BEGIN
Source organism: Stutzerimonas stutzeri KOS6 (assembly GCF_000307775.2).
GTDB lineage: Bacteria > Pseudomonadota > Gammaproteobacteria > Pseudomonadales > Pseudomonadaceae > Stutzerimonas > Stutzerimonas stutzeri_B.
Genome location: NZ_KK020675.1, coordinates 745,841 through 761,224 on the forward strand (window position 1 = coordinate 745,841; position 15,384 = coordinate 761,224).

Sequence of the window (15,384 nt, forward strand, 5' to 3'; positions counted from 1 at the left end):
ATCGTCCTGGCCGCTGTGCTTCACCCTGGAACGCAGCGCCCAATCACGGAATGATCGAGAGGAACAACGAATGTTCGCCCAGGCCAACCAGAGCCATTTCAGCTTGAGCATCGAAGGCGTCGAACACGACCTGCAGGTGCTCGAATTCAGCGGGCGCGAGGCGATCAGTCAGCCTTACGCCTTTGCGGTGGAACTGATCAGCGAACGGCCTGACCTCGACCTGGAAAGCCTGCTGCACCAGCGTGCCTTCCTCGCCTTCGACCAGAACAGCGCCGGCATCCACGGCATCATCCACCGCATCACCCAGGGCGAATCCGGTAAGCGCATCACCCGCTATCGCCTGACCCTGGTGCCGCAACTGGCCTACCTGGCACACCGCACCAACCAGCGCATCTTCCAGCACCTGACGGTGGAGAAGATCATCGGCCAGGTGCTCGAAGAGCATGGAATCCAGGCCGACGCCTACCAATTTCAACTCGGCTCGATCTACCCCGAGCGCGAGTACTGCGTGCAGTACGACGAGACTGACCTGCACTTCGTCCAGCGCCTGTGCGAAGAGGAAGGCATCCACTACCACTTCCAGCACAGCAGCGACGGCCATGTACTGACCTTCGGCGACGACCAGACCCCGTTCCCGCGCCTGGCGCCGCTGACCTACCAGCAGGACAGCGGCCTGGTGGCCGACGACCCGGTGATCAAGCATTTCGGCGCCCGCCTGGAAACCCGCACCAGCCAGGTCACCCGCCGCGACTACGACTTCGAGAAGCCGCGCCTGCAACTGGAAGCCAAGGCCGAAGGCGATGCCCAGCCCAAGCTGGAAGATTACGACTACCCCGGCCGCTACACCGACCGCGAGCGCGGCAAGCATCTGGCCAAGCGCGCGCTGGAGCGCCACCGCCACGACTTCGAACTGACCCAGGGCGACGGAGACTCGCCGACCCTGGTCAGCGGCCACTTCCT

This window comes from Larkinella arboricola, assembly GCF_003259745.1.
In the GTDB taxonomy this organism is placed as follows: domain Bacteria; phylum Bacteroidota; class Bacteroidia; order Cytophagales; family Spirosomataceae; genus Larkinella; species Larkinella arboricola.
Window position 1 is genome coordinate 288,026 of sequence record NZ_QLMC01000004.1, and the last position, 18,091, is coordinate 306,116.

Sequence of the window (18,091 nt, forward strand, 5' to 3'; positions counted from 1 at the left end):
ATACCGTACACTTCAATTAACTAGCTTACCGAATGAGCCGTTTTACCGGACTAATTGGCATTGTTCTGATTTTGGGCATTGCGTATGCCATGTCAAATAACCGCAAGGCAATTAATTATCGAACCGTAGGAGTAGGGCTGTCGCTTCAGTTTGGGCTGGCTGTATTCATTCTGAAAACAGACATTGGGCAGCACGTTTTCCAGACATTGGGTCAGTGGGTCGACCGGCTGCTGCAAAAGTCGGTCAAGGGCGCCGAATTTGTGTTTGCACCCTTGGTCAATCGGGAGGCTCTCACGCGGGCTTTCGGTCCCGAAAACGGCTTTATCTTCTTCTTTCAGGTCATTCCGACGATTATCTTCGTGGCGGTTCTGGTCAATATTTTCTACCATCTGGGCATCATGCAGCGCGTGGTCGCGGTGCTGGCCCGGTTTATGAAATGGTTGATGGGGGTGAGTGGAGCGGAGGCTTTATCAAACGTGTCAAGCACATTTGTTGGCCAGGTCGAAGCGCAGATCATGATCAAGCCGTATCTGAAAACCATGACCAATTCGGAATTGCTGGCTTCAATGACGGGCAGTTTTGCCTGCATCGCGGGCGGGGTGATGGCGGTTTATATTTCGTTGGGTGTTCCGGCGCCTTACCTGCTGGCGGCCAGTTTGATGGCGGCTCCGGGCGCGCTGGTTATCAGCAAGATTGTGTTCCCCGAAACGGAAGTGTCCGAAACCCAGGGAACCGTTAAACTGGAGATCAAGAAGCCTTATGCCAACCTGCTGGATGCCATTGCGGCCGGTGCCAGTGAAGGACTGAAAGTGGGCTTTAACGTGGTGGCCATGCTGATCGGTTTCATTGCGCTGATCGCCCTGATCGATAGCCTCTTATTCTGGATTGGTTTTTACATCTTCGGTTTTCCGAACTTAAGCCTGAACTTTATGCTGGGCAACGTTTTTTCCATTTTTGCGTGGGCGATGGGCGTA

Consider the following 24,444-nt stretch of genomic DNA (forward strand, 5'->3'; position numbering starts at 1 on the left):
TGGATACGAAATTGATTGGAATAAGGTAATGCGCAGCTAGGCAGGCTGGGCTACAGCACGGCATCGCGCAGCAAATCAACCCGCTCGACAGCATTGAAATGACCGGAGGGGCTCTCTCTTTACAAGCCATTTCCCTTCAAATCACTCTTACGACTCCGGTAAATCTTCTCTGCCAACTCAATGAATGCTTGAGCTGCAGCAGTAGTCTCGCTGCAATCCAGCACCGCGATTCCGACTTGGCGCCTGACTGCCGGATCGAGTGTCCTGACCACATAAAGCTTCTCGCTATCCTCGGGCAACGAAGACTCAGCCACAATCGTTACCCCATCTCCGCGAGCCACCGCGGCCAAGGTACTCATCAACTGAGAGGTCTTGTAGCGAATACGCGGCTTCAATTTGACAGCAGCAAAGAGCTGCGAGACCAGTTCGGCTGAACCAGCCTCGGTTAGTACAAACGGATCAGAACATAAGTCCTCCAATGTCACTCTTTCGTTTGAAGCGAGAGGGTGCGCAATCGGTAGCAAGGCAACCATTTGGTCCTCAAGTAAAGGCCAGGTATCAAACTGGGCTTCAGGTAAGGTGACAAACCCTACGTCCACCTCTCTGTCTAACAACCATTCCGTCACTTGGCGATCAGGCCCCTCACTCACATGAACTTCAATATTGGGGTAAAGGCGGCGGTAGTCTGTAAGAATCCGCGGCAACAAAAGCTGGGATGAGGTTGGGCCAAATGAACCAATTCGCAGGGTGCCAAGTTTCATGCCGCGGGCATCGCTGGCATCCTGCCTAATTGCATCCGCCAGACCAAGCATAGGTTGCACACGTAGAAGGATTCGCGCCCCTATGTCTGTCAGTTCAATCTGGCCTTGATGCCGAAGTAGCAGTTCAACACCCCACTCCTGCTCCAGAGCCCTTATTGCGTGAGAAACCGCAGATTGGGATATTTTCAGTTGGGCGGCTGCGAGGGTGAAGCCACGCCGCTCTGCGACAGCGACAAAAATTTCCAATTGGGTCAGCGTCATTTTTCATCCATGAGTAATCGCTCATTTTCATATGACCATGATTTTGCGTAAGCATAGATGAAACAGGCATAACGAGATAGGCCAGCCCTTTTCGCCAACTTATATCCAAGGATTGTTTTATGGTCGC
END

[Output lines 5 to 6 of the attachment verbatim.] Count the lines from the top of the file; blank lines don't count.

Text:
ATCGTCCTGGCCGCTGTGCTTCACCCTGGAACGCAGCGCCCAATCACGGAATGATCGAGAGGAACAACGAATGTTCGCCCAGGCCAACCAGAGCCATTTCAGCTTGAGCATCGAAGGCGTCGAACACGACCTGCAGGTGCTCGAATTCAGCGGGCGCGAGGCGATCAGTCAGCCTTACGCCTTTGCGGTGGAACTGATCAGCGAACGGCCTGACCTCGACCTGGAAAGCCTGCTGCACCAGCGTGCCTTCCTCGCCTTCGACCAGAACAGCGCCGGCATCCACGGCATCATCCACCGCATCACCCAGGGCGAATCCGGTAAGCGCATCACCCGCTATCGCCTGACCCTGGTGCCGCAACTGGCCTACCTGGCACACCGCACCAACCAGCGCATCTTCCAGCACCTGACGGTGGAGAAGATCATCGGCCAGGTGCTCGAAGAGCATGGAATCCAGGCCGACGCCTACCAATTTCAACTCGGCTCGATCTACCCCGAGCGCGAGTACTGCGTGCAGTACGACGAGACTGACCTGCACTTCGTCCAGCGCCTGTGCGAAGAGGAAGGCATCCACTACCACTTCCAGCACAGCAGCGACGGCCATGTACTGACCTTCGGCGACGACCAGACCCCGTTCCCGCGCCTGGCGCCGCTGACCTACCAGCAGGACAGCGGCCTGGTGGCCGACGACCCGGTGATCAAGCATTTCGGCGCCCGCCTGGAAACCCGCACCAGCCAGGTCACCCGCCGCGACTACGACTTCGAGAAGCCGCGCCTGCAACTGGAAGCCAAGGCCGAAGGCGATGCCCAGCCCAAGCTGGAAGATTACGACTACCCCGGCCGCTACACCGACCGCGAGCGCGGCAAGCATCTGGCCAAGCGCGCGCTGGAGCGCCACCGCCACGACTTCGAACTGACCCAGGGCGACGGAGACTCGCCGACCCTGGTCAGCGGCCACTTCCT

This window comes from Larkinella arboricola, assembly GCF_003259745.1.